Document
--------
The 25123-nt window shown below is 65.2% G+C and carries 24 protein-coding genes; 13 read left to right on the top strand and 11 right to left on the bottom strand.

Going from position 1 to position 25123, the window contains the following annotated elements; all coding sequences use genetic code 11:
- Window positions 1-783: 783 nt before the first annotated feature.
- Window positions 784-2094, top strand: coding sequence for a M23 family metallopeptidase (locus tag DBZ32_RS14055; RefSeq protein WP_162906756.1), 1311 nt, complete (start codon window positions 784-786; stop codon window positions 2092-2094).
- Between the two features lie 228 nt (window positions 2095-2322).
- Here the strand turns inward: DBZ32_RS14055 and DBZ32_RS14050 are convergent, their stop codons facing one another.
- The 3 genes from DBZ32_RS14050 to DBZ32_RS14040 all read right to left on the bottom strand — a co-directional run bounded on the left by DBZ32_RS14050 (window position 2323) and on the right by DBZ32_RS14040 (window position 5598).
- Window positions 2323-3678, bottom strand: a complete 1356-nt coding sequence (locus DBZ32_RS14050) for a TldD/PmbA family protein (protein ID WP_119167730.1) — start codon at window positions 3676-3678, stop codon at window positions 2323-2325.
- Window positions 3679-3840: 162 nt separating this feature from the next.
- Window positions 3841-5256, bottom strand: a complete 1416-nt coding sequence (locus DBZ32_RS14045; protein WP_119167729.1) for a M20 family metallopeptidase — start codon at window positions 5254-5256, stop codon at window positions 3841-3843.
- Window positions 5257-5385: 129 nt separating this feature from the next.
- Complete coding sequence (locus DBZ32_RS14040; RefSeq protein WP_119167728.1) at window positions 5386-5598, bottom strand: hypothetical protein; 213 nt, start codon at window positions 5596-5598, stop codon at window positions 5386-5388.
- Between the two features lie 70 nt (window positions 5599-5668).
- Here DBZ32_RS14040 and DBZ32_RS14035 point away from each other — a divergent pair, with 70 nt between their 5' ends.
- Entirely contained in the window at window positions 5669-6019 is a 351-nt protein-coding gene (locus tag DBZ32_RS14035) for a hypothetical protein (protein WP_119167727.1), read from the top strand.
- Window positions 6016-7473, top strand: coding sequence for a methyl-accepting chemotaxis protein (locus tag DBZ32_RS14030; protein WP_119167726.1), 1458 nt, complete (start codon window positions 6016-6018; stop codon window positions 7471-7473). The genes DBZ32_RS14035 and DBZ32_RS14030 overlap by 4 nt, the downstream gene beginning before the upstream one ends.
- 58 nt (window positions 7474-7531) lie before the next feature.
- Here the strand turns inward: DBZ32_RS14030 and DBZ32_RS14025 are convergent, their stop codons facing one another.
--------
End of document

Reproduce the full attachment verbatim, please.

The 25123-nt window shown below is 65.2% G+C and carries 24 protein-coding genes; 13 read left to right on the top strand and 11 right to left on the bottom strand.

Going from position 1 to position 25123, the window contains the following annotated elements; all coding sequences use genetic code 11:
- Window positions 1-783: 783 nt before the first annotated feature.
- Window positions 784-2094, top strand: coding sequence for a M23 family metallopeptidase (locus tag DBZ32_RS14055; RefSeq protein WP_162906756.1), 1311 nt, complete (start codon window positions 784-786; stop codon window positions 2092-2094).
- Between the two features lie 228 nt (window positions 2095-2322).
- Here the strand turns inward: DBZ32_RS14055 and DBZ32_RS14050 are convergent, their stop codons facing one another.
- The 3 genes from DBZ32_RS14050 to DBZ32_RS14040 all read right to left on the bottom strand — a co-directional run bounded on the left by DBZ32_RS14050 (window position 2323) and on the right by DBZ32_RS14040 (window position 5598).
- Window positions 2323-3678, bottom strand: a complete 1356-nt coding sequence (locus DBZ32_RS14050) for a TldD/PmbA family protein (protein ID WP_119167730.1) — start codon at window positions 3676-3678, stop codon at window positions 2323-2325.
- Window positions 3679-3840: 162 nt separating this feature from the next.
- Window positions 3841-5256, bottom strand: a complete 1416-nt coding sequence (locus DBZ32_RS14045; protein WP_119167729.1) for a M20 family metallopeptidase — start codon at window positions 5254-5256, stop codon at window positions 3841-3843.
- Window positions 5257-5385: 129 nt separating this feature from the next.
- Complete coding sequence (locus DBZ32_RS14040; RefSeq protein WP_119167728.1) at window positions 5386-5598, bottom strand: hypothetical protein; 213 nt, start codon at window positions 5596-5598, stop codon at window positions 5386-5388.
- Between the two features lie 70 nt (window positions 5599-5668).
- Here DBZ32_RS14040 and DBZ32_RS14035 point away from each other — a divergent pair, with 70 nt between their 5' ends.
- Entirely contained in the window at window positions 5669-6019 is a 351-nt protein-coding gene (locus tag DBZ32_RS14035) for a hypothetical protein (protein WP_119167727.1), read from the top strand.
- Window positions 6016-7473, top strand: coding sequence for a methyl-accepting chemotaxis protein (locus tag DBZ32_RS14030; protein WP_119167726.1), 1458 nt, complete (start codon window positions 6016-6018; stop codon window positions 7471-7473). The genes DBZ32_RS14035 and DBZ32_RS14030 overlap by 4 nt, the downstream gene beginning before the upstream one ends.
- 58 nt (window positions 7474-7531) lie before the next feature.
- Here the strand turns inward: DBZ32_RS14030 and DBZ32_RS14025 are convergent, their stop codons facing one another.